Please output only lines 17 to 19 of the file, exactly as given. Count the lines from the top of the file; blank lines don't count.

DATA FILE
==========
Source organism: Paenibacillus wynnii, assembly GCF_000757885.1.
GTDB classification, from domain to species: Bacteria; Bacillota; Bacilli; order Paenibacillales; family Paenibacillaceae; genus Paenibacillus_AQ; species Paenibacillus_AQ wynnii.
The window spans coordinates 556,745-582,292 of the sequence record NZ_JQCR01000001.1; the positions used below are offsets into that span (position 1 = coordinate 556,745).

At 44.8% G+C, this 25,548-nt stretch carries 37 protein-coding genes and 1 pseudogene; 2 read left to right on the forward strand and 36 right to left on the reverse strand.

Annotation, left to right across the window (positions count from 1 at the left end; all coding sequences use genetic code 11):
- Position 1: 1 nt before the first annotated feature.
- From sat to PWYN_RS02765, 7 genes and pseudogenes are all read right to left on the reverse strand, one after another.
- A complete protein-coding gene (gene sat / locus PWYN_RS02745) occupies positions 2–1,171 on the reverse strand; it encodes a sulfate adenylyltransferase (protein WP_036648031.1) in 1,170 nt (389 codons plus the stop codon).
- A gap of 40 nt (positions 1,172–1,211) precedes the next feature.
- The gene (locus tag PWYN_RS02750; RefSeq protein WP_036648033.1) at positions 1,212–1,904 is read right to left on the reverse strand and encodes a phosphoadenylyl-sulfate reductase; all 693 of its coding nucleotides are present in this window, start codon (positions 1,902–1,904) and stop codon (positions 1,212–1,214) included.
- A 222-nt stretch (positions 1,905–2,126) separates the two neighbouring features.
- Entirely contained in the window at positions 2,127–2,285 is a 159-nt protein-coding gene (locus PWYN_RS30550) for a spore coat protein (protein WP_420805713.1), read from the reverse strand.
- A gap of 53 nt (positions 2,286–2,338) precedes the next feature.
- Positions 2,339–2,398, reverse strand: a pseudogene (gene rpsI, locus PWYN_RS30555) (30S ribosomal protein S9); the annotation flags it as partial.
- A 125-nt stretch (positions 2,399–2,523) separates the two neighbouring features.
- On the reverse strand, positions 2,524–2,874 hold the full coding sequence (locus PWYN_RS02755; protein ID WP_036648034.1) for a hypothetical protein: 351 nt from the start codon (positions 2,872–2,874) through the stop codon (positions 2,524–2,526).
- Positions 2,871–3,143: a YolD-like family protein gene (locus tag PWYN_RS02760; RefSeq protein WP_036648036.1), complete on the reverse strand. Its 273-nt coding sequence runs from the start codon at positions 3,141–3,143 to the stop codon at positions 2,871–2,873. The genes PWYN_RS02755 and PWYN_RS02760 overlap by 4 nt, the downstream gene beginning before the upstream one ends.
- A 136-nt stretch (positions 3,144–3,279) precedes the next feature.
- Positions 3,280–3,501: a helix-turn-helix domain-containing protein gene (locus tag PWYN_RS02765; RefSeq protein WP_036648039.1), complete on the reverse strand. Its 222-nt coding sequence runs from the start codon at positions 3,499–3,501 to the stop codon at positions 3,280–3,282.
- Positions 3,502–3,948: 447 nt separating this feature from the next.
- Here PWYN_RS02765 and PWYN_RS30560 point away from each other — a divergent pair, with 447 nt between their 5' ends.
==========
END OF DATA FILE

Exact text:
- Positions 2,871–3,143: a YolD-like family protein gene (locus tag PWYN_RS02760; RefSeq protein WP_036648036.1), complete on the reverse strand. Its 273-nt coding sequence runs from the start codon at positions 3,141–3,143 to the stop codon at positions 2,871–2,873. The genes PWYN_RS02755 and PWYN_RS02760 overlap by 4 nt, the downstream gene beginning before the upstream one ends.
- A 136-nt stretch (positions 3,144–3,279) precedes the next feature.
- Positions 3,280–3,501: a helix-turn-helix domain-containing protein gene (locus tag PWYN_RS02765; RefSeq protein WP_036648039.1), complete on the reverse strand. Its 222-nt coding sequence runs from the start codon at positions 3,499–3,501 to the stop codon at positions 3,280–3,282.